GOP presidential hopefuls will focus on the the economy tonight in their scheduled debate at Oakland University in Michigan. The debate will focus on key economic issues — jobs, taxes, the budget deficit, and the health of the national economy.
The debate comes at a time of turmoil for several candidates on the campaign trail.
Businessman Herman Cain has spent more than a week fending off allegations of inappropriate sexual behavior, including a new accusation on Monday. Texas Gov. Rick Perry is struggling to bounce back from shaky debate performances as well as an unusually animated speech in New Hampshire that raised questions about whether he was under the influence of a substance; Perry said he wasn't.
Minnesota Rep. Michele Bachmann recently lost her entire New Hampshire staff, which resigned after describing a campaign in chaos and operating on a shoestring.
"There are always distractions in politics," said former Utah Gov. Jon Huntsman, who has fought to overcome financial problems in recent weeks. "And often times you're going to have the drama of politics that will play out in an unpredictable fashion and it's hard to know where that then goes. It consumes days, maybe a whole week, and that does take some of the bandwith out of the atmosphere, there's no doubt about that."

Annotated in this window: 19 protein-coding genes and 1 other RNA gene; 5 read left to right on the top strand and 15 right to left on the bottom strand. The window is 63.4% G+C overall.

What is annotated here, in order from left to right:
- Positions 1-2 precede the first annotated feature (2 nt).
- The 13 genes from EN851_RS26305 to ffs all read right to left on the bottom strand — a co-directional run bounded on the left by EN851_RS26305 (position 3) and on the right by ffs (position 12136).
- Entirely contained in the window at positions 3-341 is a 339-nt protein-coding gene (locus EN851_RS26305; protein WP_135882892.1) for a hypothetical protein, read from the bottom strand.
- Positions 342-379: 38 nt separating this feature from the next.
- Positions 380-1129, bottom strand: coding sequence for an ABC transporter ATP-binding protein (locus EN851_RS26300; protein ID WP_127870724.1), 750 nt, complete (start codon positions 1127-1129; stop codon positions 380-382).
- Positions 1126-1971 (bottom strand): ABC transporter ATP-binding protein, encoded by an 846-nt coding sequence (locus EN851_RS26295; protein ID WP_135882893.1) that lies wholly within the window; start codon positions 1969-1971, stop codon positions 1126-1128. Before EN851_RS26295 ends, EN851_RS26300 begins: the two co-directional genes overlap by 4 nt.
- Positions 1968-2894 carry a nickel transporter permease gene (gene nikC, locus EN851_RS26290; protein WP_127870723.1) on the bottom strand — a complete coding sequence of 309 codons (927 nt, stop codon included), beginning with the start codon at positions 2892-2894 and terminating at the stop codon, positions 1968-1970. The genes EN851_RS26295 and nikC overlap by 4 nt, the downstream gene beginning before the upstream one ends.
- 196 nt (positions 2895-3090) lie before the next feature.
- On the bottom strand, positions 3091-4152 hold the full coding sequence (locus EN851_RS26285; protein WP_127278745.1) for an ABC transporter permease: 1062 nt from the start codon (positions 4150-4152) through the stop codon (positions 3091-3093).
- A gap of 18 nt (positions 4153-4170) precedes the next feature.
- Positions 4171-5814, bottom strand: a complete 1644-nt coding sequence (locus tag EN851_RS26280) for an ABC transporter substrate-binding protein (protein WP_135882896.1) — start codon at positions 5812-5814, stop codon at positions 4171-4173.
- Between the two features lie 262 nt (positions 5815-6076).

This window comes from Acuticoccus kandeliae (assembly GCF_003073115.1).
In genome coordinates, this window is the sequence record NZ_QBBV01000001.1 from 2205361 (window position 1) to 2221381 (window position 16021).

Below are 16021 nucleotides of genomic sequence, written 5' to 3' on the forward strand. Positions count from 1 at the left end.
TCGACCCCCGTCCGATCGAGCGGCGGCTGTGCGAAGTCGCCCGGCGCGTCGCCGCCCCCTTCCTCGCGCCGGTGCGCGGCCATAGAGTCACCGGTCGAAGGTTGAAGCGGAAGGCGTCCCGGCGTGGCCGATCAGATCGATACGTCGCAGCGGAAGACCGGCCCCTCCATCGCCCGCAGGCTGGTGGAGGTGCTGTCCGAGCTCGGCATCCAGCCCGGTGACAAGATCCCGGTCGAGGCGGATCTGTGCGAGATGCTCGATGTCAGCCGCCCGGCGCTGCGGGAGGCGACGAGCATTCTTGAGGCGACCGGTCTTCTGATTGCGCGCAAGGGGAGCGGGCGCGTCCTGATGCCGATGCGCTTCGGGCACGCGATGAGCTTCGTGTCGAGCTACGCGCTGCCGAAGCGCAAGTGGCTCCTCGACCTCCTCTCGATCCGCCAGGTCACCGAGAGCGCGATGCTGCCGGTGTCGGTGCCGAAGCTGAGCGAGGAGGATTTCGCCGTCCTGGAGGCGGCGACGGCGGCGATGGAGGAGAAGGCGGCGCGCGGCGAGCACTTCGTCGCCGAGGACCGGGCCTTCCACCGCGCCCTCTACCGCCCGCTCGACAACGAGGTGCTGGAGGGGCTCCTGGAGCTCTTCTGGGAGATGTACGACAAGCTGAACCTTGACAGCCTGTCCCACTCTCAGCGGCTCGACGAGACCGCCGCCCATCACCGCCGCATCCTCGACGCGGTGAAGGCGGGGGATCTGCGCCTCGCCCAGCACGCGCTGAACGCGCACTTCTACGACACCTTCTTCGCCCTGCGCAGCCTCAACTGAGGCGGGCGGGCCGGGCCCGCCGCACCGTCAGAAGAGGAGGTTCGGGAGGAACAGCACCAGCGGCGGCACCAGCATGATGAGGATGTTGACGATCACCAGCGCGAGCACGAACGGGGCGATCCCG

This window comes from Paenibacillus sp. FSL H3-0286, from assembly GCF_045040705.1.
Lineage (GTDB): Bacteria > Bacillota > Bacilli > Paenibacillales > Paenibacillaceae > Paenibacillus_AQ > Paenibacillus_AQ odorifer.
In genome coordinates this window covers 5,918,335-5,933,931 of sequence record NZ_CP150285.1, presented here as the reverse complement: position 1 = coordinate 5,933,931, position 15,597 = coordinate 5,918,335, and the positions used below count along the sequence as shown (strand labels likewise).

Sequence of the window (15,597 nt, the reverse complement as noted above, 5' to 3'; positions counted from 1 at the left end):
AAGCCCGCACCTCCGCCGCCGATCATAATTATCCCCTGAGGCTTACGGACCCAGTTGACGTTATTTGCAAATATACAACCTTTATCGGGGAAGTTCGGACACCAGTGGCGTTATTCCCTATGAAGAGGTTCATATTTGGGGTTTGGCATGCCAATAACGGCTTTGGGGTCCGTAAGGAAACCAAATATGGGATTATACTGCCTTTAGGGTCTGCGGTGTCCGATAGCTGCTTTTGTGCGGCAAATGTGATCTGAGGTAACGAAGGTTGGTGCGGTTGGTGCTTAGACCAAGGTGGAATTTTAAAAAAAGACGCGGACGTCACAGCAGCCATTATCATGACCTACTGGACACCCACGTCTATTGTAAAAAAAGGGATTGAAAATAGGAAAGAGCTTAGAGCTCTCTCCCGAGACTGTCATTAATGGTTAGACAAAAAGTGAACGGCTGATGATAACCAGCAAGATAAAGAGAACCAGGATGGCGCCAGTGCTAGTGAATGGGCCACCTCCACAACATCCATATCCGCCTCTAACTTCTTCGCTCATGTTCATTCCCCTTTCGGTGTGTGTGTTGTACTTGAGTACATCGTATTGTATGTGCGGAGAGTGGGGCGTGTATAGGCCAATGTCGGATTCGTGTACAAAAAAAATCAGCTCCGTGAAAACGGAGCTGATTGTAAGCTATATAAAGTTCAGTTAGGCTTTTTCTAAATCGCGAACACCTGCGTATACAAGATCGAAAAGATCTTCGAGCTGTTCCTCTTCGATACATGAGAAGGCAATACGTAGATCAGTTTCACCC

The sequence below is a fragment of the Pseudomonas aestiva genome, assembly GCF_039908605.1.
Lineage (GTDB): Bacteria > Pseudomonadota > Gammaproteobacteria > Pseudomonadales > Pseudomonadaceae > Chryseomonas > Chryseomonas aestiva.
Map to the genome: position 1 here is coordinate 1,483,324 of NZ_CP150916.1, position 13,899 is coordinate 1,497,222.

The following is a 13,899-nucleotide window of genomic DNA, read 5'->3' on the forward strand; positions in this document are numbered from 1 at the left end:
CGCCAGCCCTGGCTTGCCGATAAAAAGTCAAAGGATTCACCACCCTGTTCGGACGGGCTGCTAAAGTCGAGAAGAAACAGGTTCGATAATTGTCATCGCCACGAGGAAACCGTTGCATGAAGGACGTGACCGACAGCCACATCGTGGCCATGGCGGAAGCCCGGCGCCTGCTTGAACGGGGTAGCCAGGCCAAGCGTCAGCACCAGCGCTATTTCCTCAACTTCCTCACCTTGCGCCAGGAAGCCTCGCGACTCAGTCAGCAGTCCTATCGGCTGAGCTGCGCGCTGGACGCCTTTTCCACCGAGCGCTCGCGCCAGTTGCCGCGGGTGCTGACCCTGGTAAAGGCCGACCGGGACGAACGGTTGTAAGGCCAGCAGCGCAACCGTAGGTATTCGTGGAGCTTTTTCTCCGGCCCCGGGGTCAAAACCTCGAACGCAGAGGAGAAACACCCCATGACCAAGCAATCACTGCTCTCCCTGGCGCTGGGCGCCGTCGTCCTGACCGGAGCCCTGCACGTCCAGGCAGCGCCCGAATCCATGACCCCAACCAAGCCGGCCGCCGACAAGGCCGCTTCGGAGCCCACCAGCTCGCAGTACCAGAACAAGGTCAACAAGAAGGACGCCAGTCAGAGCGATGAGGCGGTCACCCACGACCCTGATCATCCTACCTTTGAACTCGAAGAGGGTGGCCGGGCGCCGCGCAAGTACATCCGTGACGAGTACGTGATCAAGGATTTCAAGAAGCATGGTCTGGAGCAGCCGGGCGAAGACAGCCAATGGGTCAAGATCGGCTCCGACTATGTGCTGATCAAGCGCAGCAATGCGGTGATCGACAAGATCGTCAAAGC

I think the election is his to lose at this point. And he needs to keep a low profile, which is what he's done. He just needs to not foul it up.
- Phyllis Woods, a New Hampshire-based National Republican Committee member
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While GOP rivals scramble, Mitt Romney seems to be on cruise control. The former Massachusetts governor has been quietly positioning his campaign for a general election clash against Obama. He's visiting places like the perennial swing state of Pennsylvania and raising piles of cash in New York.
With Republicans scheduled to begin voting in just two months, none of Romney's opponents has been able to dent the air of inevitability that has begun to surround his candidacy. They don't have much time to overcome their weaknesses and derail him. And Romney is giving them little ammunition to use against him, showing the campaign skills he has honed since his first failed presidential bid in 2008.
"I think he's not only lucky, I think he's smart," said Phyllis Woods, a New Hampshire-based National Republican Committee member. "I think the election is his to lose at this point. And he needs to keep a low profile, which is what he's done. He just needs to not foul it up."
Romney has been helped by the fact that his rivals' woes — and for the past week Cain's primarily — are dominating the political news coverage. So far, however, polls show the allegations aren't taking a toll on Cain among Republicans in the nomination race and that he's still competitive with Romney at the top of the pack.
The other candidates will try to put the focus back on him during tonight's debate.
The debate will start at 8pm Eastern time and air on CNBC.
This article is based on Associated Press reporting.